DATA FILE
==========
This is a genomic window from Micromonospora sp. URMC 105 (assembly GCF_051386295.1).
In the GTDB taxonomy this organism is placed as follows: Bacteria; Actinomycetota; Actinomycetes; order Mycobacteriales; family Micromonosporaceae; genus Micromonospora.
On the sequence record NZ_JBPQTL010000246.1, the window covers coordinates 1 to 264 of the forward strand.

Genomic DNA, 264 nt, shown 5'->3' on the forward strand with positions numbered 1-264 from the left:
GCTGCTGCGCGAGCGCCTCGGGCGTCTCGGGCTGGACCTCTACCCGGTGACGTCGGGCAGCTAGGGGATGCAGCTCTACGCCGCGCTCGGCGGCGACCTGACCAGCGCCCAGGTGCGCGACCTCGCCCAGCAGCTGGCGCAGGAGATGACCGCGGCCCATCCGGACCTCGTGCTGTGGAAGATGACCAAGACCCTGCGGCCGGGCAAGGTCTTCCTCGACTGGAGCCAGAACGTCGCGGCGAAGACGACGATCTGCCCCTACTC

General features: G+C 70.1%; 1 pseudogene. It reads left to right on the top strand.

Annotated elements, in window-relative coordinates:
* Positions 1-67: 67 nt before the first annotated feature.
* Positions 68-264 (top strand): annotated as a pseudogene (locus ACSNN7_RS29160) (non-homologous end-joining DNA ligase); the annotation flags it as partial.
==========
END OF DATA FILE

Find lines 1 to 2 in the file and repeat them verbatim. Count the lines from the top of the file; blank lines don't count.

This is a genomic window from Micromonospora sp. URMC 105 (assembly GCF_051386295.1).
In the GTDB taxonomy this organism is placed as follows: Bacteria; Actinomycetota; Actinomycetes; order Mycobacteriales; family Micromonosporaceae; genus Micromonospora.